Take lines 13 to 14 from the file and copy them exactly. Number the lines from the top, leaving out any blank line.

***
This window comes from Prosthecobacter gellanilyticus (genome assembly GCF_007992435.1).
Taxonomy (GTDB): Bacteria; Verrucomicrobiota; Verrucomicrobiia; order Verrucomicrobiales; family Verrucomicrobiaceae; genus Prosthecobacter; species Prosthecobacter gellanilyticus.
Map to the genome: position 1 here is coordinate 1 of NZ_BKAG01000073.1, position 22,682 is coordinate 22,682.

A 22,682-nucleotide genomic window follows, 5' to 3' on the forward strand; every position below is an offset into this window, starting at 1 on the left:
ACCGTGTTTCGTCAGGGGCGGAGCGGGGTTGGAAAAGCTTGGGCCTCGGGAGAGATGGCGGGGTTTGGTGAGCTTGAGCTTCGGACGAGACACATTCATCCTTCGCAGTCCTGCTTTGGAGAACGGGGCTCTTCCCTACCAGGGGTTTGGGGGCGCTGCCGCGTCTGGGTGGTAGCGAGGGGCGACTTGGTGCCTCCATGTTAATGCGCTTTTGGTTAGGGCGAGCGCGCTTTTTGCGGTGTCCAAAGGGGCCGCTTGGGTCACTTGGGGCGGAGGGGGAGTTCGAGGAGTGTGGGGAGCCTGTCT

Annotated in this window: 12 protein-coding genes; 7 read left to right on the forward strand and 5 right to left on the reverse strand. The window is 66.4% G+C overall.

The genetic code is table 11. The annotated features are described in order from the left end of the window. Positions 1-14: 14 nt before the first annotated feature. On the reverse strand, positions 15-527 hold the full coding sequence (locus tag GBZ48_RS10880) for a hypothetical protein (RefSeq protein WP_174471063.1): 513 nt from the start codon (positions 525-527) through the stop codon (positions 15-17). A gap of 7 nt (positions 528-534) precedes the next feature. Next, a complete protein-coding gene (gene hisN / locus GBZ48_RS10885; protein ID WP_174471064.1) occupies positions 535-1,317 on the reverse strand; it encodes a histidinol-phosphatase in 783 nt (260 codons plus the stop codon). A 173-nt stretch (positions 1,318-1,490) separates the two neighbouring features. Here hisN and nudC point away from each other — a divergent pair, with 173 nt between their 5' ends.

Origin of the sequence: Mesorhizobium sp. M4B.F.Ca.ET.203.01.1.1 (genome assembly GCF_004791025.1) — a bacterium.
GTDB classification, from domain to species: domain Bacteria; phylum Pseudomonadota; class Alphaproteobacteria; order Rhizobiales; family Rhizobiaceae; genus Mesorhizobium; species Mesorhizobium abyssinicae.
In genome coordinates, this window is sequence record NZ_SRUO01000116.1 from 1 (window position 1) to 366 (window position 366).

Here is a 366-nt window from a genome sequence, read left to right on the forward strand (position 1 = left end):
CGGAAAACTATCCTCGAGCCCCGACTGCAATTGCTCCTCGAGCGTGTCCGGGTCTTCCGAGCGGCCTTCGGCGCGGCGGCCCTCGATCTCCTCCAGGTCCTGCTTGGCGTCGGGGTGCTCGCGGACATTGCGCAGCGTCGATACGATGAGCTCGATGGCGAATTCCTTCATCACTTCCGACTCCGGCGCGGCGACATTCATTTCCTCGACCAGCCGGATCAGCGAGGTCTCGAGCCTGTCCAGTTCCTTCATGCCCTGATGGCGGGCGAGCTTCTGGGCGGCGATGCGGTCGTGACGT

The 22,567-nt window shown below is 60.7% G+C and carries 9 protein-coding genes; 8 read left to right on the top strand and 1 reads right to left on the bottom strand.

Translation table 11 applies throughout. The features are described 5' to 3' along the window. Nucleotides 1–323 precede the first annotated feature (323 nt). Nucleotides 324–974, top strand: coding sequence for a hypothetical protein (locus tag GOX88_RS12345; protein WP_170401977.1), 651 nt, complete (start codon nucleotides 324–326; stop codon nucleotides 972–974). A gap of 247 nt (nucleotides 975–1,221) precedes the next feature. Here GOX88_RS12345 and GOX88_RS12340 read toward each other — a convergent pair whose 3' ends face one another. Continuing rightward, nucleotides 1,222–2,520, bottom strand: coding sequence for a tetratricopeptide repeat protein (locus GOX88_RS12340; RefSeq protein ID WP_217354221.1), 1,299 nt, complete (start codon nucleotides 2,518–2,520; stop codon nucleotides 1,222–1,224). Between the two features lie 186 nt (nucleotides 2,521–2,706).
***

The 22,567-nt window shown below is 60.7% G+C and carries 9 protein-coding genes; 8 read left to right on the top strand and 1 reads right to left on the bottom strand.

Translation table 11 applies throughout. The features are described 5' to 3' along the window. Nucleotides 1–323 precede the first annotated feature (323 nt). Nucleotides 324–974, top strand: coding sequence for a hypothetical protein (locus tag GOX88_RS12345; protein WP_170401977.1), 651 nt, complete (start codon nucleotides 324–326; stop codon nucleotides 972–974). A gap of 247 nt (nucleotides 975–1,221) precedes the next feature. Here GOX88_RS12345 and GOX88_RS12340 read toward each other — a convergent pair whose 3' ends face one another. Continuing rightward, nucleotides 1,222–2,520, bottom strand: coding sequence for a tetratricopeptide repeat protein (locus GOX88_RS12340; RefSeq protein ID WP_217354221.1), 1,299 nt, complete (start codon nucleotides 2,518–2,520; stop codon nucleotides 1,222–1,224). Between the two features lie 186 nt (nucleotides 2,521–2,706).